The Anonymous Toy Artist

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Fiberglass-art-giant-4-foot-dunny-6_5a4cab92-9e1f-4314-866a-3d07054242f7_largePaul Budnitz and Tristan Eaton - The Dunny

it seems that if you work with toys, you are invisible, even if you are an artist.

"Why don't those who create toys and games get the same kind of visibility and credit that goes to those who write books, make movies and create art?"  That question came to mind when I read an article in March 26, 2017 The New York Times by Gregory Schmidt and titled "Is It a Toy? Is It Art? Everyone Agrees It’s a Collectible".

Here's why: As I read the 1500 plus word essay I was amazed to see that, in an article about toys as art, there were almost no mention of those who create the art. Who gets mentioned? Frank Kozik, Kid Robot Chief Creative Officer is mentioned nine times.  Brian Mariotti, Funko CEO is mentioned six times. So, while management is mentioned 15 times, those who create the art get only a passing mention in one sentence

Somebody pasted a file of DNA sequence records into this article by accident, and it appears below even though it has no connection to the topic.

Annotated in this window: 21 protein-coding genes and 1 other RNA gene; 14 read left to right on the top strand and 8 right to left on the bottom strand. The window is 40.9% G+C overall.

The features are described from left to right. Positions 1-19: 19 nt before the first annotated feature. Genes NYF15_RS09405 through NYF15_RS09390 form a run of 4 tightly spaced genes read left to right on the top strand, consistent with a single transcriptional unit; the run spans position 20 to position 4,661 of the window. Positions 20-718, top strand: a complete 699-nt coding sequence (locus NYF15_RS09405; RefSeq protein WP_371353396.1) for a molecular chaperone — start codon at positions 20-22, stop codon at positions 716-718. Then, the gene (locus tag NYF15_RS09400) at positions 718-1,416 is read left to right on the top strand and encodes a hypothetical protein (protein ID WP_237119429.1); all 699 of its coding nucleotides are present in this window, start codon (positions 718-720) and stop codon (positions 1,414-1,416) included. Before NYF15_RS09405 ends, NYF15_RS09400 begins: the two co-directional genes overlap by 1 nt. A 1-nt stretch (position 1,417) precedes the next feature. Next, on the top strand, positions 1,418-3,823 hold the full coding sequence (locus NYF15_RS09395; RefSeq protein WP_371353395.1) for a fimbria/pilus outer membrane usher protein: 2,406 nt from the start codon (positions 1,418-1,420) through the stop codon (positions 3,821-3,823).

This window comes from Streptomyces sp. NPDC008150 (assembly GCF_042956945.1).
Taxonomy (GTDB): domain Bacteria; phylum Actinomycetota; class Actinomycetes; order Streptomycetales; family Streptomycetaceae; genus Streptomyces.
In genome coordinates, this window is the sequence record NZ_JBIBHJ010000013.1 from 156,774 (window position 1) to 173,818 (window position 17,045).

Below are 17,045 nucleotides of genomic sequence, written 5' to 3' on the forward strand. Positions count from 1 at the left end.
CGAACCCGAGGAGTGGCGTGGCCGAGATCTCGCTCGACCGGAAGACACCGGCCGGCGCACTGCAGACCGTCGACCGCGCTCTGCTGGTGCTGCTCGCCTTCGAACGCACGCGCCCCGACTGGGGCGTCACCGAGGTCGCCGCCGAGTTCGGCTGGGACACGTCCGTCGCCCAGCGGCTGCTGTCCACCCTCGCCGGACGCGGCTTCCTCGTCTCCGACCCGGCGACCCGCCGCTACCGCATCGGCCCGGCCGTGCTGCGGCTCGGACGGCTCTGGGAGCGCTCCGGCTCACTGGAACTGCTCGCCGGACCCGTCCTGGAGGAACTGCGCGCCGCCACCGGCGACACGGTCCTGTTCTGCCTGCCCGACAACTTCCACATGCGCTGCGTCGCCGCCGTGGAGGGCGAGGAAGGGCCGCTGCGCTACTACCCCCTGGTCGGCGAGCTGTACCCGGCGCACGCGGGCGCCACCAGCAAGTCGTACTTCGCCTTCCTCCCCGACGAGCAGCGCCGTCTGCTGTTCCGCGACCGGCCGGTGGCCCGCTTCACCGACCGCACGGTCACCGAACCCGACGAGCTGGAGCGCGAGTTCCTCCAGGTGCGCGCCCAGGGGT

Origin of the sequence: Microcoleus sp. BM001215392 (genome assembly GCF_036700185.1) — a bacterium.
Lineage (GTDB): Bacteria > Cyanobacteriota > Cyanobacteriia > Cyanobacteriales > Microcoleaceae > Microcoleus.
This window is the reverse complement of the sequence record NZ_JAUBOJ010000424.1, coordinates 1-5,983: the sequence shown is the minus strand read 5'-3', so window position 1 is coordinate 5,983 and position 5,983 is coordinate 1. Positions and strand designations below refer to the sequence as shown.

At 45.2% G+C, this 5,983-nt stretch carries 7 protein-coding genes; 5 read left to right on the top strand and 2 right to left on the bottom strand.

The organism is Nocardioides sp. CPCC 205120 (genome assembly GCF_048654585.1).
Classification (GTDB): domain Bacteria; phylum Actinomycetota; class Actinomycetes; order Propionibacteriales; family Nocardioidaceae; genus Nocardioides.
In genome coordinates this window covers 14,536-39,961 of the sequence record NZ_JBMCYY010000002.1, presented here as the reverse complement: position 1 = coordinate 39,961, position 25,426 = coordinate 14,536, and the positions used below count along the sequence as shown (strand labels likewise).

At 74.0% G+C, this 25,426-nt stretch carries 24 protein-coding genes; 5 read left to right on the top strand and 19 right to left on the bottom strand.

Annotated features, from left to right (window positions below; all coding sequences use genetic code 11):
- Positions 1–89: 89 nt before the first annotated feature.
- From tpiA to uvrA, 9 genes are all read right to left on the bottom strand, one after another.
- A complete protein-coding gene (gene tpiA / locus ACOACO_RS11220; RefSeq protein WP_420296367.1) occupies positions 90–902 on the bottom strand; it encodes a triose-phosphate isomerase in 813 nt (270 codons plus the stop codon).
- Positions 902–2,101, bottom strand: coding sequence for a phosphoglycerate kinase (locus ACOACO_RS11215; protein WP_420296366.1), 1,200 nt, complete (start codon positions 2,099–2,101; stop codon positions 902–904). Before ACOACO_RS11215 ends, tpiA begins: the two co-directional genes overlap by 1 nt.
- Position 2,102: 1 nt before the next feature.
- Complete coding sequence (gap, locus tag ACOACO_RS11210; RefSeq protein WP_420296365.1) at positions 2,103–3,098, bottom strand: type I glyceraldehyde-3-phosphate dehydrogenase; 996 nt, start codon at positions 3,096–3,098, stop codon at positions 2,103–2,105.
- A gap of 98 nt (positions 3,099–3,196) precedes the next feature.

So, it seems that if you work with toys, you are invisible, even if you are an artist. So, let's give some credit and name some of the more influential designer toy artists with one example each of their work:

TOY_DumbLuck-392x700Gary Bateman – Creator of Dumb Luck

C3d_vinyl_artists_steven_leeSteven Lee and Raymond Choi – Creators of the Qee

 

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Touma – Creator of Knuckle Bear

  Iqxxlz02xbuzmvkddma4Joe Ledbetter – Creator of Mrbunny

  Labbit-PlushFrank Kozik – Creator of Labbit

 

T355_7d3aa2567d3663b47a1d4aa50ada513dDavid Horvath and Sun-Min Kim – Creators of Ugly Doll
 

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